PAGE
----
business law

capitalization

1) In the accounting context, it is where a cost is recorded as a a price of the asset rather than as an expenditure.

2) In the corporate context, it is a firm's "invested capital," meaning the business' corporate stock plus long-term debt plus retained earnings.

3) The total dollar value of a company's outstanding shares - better known as market capitalization.  It is calculated by multiplying the total number of outstanding shares by the market value of one share.

 

capital expenditure

Known as CAPEX, capital expenditures describe funds used by a business to upgrade or acquire new physical assets, such as tools and other equipment, for the purpose of attaining future benefits.  In the accounting context, capital expenditures are listed to an asset account.

 

capital account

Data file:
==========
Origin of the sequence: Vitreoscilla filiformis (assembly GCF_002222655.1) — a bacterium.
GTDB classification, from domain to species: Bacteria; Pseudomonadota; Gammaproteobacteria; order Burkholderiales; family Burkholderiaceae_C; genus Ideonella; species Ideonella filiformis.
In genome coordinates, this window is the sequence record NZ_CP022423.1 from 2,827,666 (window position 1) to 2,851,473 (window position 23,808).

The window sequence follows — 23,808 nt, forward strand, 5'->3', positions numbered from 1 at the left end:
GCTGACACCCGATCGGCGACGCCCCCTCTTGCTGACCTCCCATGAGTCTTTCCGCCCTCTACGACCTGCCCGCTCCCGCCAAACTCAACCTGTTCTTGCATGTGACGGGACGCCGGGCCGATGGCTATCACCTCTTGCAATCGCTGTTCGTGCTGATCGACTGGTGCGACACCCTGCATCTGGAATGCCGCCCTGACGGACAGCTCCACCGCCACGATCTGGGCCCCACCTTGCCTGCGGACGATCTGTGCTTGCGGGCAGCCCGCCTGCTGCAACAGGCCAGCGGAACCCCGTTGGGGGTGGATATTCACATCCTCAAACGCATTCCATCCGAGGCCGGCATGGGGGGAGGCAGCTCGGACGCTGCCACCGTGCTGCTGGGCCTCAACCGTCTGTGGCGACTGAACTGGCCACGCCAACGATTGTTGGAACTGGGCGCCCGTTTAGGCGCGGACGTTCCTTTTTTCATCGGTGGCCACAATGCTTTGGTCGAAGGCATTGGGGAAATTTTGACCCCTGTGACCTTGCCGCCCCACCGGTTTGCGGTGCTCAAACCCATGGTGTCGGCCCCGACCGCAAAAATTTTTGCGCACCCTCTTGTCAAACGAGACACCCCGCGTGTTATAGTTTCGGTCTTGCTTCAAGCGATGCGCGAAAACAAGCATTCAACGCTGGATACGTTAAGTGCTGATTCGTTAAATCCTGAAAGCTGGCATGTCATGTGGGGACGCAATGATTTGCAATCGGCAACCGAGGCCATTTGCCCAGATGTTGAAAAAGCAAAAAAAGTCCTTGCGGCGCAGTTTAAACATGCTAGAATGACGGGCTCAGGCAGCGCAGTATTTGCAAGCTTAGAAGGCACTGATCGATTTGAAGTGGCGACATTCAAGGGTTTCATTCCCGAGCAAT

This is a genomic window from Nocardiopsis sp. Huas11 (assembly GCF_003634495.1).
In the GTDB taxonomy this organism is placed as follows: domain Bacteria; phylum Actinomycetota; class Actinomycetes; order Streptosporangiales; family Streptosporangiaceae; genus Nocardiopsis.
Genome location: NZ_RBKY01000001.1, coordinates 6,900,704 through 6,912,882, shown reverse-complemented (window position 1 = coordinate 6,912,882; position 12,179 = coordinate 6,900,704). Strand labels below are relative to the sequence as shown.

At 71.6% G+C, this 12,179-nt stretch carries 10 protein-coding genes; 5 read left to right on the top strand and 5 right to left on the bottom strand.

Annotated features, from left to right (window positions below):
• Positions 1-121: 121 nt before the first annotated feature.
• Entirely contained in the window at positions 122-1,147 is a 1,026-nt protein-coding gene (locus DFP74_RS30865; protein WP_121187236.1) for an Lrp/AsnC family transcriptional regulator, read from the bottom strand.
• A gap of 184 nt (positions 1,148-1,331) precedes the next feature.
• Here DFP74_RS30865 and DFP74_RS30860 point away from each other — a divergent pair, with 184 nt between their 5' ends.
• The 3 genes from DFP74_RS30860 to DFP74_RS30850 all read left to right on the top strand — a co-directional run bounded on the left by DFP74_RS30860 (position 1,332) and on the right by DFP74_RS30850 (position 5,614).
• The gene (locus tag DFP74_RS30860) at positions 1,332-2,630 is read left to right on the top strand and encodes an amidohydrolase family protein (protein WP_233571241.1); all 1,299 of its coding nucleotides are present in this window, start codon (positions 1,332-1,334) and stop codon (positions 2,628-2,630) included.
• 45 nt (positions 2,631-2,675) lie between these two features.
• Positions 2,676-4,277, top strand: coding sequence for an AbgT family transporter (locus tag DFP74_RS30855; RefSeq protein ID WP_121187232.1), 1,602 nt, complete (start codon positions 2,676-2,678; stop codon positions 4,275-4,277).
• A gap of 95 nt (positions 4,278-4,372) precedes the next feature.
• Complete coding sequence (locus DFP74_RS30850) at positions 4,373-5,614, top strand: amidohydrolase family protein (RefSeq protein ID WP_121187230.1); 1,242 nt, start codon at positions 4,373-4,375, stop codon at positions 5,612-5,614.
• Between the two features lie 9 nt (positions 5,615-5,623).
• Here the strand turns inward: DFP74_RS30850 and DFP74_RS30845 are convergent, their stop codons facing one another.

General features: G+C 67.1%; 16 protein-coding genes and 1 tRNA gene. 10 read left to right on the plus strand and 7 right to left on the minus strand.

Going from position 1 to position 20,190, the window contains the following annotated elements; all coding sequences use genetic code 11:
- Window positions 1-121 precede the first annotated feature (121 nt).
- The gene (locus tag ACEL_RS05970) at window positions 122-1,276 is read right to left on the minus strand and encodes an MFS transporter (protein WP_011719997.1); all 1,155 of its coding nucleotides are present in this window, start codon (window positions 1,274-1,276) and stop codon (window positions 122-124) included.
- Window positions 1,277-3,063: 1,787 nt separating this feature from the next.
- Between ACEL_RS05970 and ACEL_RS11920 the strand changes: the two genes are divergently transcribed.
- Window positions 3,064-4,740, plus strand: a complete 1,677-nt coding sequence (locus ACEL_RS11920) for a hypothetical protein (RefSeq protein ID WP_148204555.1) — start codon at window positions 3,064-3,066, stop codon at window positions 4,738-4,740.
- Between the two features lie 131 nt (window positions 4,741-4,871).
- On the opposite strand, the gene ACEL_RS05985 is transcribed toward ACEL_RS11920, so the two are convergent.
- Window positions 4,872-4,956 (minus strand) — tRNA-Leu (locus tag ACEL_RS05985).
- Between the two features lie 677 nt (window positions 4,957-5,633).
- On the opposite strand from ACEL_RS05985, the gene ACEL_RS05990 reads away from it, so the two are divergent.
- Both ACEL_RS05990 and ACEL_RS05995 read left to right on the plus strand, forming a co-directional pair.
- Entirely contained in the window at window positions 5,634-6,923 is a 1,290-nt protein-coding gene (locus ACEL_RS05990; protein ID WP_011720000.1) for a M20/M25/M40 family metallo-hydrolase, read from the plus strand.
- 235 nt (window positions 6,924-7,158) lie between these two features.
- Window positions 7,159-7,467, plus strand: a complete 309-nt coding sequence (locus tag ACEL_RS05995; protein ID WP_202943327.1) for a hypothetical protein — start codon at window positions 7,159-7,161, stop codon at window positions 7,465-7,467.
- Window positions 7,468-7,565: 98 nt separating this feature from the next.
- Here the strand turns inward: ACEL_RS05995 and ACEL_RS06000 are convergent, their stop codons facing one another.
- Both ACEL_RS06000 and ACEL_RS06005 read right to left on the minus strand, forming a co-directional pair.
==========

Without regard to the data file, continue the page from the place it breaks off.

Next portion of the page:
A shareholder's or owner's account indicating the individual owner's investment plus net income from business operations, minus any net losses from operations, and minus any withdrawals of funds by the owner for personal use.

 

books

A collection of the financial records of a business. 

In the investment sense, a book is a record of all the positions (e.g., long and short) that an investor has taken.

 

bookkeeper

A person who records the daily financial transactions of a business or organizationk, such as sales, purchases, receipts and payments.  The bookkeeper also prepares financial statements, such as the trial balance, which are then used by accountants to create the accountant's report. 

 

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